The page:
Once when I was little, one of my teachers had our entire class over for a pizza party. What I remember most was standing on a stool at a counter, spooning sauce onto a circle of dough and getting to top it with white strings of cheese, feeling very grown up. That was probably the best party ever. I kind of loved that teacher but, mostly, I loved that pizza.
Here’s the truth: I could eat pizza every day. Sometimes I do. I like the fancy ones that cost $15 at a nice restaurant, the frozen ones in cardboard boxes at the grocery story, even mozzarella and tomato sauce heaped high on a bagel. In my book, pizza = good. Always.
So as far as pizza goes, it’s hard to make me hate one (though not impossible, thank you, Domino’s, when we ordered you the second time at work), it’s easy to make me like one and it’s, seriously, not that hard to make me really like one.
Now love? Well, let’s just say this: If you can’t get to Chicago’s best Neapolitan-style pizza restaurant or to the place with the most hearty, meaty pizza pot pies in the Midwest, and if you can’t find that tiny place on Boston’s North End where they don’t even say they sell pizza, but you might get lucky and see someone eating one and then order it and, one bite in, think you’ve died and gone to heaven, well, then you have to make one.
Even a hardcore pizza fan like myself has to admit that pizza made with your own hands far outshines any competition. And also, it just so happens I’m privileged to have an incredible mother who makes the most incredible meaty sauce you’ve ever had. Really. She froze a Tupperware container of it recently, and she gave it to me to use for a Sunday lunch. She should bottle it and sell it in grocery stores, it’s that good. And it’s perfect on pizza.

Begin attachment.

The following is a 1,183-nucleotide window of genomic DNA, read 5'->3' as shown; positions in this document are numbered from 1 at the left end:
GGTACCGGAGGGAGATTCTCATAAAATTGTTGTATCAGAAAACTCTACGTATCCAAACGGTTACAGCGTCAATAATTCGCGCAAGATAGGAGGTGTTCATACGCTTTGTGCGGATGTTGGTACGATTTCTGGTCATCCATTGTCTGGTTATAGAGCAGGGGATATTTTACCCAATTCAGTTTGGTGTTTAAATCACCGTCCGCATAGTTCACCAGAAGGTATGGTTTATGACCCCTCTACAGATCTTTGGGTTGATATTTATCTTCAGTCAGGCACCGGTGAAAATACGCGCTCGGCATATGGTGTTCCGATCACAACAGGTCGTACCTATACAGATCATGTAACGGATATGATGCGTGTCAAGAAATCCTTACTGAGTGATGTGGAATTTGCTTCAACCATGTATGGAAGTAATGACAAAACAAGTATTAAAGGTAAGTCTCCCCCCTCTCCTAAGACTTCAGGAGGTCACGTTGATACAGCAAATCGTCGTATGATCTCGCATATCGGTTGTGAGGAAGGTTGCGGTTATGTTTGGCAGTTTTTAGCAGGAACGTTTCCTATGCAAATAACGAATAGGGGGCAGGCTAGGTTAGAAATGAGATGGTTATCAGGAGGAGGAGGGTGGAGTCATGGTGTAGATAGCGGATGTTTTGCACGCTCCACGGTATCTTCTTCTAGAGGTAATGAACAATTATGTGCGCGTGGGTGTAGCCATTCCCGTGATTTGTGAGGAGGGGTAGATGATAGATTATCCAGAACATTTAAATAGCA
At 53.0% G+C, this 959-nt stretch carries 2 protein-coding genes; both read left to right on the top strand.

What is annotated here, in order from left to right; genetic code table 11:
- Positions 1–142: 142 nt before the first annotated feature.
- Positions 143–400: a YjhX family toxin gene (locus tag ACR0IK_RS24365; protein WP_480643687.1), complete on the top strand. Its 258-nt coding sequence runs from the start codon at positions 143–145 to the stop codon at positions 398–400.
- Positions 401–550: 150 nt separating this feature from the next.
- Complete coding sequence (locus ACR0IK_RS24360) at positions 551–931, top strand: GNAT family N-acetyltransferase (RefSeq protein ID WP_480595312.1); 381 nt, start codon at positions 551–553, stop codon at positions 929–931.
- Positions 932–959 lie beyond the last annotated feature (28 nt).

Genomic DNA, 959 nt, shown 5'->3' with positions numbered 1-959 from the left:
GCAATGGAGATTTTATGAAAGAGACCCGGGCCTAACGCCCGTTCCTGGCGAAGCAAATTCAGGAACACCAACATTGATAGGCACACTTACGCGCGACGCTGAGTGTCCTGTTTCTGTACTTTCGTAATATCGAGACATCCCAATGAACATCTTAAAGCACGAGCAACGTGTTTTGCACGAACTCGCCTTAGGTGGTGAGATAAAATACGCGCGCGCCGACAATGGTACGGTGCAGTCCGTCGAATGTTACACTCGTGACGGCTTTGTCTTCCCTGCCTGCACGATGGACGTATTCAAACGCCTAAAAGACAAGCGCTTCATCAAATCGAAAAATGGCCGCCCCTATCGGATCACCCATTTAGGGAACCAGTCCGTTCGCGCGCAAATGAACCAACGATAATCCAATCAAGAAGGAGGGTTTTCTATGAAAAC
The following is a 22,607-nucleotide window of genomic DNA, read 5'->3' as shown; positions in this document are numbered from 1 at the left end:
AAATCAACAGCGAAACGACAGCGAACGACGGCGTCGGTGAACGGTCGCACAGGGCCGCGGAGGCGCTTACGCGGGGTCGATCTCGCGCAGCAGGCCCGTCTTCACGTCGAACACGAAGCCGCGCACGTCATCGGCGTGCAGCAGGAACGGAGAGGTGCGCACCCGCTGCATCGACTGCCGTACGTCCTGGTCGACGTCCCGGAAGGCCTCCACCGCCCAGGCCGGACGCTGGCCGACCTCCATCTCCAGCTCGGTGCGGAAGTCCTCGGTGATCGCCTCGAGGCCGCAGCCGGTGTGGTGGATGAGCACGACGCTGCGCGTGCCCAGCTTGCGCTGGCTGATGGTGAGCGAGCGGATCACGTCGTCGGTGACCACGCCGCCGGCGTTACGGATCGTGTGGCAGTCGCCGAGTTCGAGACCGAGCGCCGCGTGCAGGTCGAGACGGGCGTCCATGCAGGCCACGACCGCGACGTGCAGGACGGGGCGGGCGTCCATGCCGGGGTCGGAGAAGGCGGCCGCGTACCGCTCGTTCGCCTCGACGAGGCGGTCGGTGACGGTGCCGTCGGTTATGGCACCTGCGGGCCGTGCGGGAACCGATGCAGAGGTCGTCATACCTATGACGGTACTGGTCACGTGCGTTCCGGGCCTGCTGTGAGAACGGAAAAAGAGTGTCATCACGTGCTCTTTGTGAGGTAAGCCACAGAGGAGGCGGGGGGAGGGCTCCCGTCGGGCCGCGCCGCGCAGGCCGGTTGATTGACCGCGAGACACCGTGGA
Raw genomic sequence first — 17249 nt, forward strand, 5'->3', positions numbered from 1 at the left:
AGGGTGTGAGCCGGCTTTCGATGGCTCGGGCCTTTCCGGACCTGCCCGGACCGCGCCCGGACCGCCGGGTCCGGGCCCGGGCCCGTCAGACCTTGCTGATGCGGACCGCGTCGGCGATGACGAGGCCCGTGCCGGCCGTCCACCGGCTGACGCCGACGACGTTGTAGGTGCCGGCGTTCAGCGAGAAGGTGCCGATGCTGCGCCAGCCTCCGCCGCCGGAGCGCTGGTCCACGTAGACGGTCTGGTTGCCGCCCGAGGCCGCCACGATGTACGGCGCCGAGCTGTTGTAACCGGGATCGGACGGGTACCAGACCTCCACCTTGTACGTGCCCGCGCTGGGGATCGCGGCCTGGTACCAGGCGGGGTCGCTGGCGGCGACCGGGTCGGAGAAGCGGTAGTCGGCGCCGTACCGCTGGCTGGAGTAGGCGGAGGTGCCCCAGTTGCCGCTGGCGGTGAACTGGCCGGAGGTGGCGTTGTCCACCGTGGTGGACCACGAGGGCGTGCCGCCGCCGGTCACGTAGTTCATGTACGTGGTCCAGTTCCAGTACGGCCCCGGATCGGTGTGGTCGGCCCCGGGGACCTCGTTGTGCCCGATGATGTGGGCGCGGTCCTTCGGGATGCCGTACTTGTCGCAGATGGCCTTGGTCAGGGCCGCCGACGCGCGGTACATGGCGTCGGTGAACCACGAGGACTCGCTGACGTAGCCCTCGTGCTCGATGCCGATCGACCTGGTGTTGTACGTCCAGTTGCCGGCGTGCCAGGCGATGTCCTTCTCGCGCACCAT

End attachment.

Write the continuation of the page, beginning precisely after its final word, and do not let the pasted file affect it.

Sadly, this post is not about that sauce—mainly because she eyeballs things and feels her way around the recipe, and that sort of thing is very hard to communicate. Instead, this post is about two other things. 1) An easy pizza crust recipe that you really ought to try, and 2) A cookbook that, now, I am officially endorsing.
First, the pizza crust. When I was at Whole Foods this weekend, would you believe a frozen pizza, wrapped up and placed near the deli, cost $12? I suppose that’s not so bad when you think what it costs to buy one at Connie’s or Pizza Hut or, heck, even Domino’s, by way of comparison. But then, when you think how cheap the ingredients are for a good crust, it’s a shame not to do it yourself. You’ll need, essentially, the following: water, yeast, olive oil, flour (unbleached all-purpose or bread flour, which is what I used) and salt. Seriously. The process is just as simple: you’ll mix up and knead the dough, then let it rest, then finish kneading, then let it rest. Split it up into two sections and you’re ready to use it—or you can refrigerate it for tomorrow or freeze it for sometime later.
Before I go any further with the explanation of the pizza crust, I must get to the second thing: You really ought to buy The Art & Soul of Baking. After I got past the beautiful hardcover exterior and into the large pages of beautiful, colorful photos, I made its white bread, fougasse and (now) pizza crust, and I have to say I’m sold. Plus, it’s been endorsed by Dorie Greenspan, Anita Chu and Gourmet, where it was selected for the cookbook club. What more can I say?